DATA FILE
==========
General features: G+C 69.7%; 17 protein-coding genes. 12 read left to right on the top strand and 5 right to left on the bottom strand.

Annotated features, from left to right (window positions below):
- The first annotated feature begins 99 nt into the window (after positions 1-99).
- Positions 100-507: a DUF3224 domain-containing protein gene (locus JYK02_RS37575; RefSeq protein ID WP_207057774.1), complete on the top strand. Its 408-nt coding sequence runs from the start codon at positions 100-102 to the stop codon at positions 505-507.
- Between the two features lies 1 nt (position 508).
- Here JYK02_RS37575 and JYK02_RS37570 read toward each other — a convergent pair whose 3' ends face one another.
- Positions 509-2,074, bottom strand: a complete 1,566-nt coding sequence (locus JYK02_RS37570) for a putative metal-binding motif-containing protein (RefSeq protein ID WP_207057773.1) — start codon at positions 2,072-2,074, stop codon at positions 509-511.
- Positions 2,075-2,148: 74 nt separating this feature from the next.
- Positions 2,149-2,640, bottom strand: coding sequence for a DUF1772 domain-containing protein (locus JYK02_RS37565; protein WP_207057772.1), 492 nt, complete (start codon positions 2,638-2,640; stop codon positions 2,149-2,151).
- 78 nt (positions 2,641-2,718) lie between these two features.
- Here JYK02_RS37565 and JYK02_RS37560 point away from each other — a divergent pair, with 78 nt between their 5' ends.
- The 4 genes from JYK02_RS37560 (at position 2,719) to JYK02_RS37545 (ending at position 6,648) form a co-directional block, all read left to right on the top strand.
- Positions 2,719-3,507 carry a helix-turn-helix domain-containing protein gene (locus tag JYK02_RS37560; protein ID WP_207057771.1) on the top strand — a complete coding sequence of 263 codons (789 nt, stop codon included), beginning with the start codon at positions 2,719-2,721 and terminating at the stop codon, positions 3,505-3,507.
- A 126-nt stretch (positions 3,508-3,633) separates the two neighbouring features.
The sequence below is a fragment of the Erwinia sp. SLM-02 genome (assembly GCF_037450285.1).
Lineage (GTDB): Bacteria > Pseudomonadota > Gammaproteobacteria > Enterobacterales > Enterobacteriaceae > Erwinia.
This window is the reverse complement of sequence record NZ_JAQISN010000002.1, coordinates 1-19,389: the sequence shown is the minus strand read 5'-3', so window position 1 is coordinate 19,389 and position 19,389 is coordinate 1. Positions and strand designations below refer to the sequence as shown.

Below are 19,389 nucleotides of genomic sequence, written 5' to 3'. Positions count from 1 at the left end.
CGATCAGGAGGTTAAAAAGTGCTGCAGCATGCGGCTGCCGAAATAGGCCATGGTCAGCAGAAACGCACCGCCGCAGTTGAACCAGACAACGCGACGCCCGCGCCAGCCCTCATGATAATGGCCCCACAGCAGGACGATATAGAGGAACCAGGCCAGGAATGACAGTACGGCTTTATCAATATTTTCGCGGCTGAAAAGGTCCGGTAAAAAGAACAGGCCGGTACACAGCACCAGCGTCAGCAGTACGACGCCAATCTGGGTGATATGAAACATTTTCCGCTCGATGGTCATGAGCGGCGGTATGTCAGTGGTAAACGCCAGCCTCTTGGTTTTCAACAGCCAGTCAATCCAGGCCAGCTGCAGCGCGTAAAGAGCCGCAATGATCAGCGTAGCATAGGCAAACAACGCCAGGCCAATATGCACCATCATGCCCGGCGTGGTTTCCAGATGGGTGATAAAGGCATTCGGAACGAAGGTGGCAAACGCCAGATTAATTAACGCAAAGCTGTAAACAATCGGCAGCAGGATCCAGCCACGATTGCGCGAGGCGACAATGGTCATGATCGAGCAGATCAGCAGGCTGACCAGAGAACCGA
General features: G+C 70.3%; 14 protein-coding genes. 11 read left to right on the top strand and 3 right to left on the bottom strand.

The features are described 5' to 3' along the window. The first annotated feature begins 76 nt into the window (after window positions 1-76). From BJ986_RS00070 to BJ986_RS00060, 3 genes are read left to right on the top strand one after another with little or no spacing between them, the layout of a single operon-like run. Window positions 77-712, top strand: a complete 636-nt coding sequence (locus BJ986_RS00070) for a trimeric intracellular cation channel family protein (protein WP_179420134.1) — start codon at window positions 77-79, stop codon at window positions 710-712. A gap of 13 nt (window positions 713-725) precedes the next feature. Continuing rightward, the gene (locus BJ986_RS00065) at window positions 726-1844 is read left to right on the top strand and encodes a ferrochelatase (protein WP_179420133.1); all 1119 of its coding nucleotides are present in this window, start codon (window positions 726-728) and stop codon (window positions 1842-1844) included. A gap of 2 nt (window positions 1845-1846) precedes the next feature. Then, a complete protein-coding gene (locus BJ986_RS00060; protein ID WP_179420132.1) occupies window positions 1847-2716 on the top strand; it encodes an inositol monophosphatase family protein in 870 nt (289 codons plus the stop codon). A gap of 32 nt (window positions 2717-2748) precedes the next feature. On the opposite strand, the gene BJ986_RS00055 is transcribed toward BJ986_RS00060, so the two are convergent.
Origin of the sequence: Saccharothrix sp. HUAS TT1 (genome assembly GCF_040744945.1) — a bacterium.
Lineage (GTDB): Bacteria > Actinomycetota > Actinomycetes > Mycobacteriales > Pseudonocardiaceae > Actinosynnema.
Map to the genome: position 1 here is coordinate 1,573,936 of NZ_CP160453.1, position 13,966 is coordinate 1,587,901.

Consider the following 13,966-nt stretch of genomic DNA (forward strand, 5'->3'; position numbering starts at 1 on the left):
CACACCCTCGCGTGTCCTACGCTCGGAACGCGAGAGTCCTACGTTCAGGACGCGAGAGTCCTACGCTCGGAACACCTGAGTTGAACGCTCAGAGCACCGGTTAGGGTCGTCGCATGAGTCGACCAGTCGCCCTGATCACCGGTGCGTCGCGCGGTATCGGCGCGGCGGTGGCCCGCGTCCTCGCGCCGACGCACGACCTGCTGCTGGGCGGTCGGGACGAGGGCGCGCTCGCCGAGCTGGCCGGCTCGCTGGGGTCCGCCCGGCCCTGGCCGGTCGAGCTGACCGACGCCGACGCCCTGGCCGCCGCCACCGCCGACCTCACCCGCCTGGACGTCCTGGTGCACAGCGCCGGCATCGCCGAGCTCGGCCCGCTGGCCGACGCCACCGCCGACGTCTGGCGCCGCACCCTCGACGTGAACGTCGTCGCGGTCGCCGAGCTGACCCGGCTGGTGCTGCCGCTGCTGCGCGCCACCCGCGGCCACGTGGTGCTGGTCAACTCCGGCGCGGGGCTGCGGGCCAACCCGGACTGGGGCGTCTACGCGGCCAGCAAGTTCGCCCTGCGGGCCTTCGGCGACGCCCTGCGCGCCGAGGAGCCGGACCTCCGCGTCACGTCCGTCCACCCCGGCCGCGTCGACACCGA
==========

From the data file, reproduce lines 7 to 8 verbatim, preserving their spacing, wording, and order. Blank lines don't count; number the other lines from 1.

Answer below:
- Positions 509-2,074, bottom strand: a complete 1,566-nt coding sequence (locus JYK02_RS37570) for a putative metal-binding motif-containing protein (RefSeq protein ID WP_207057773.1) — start codon at positions 2,072-2,074, stop codon at positions 509-511.
- Positions 2,075-2,148: 74 nt separating this feature from the next.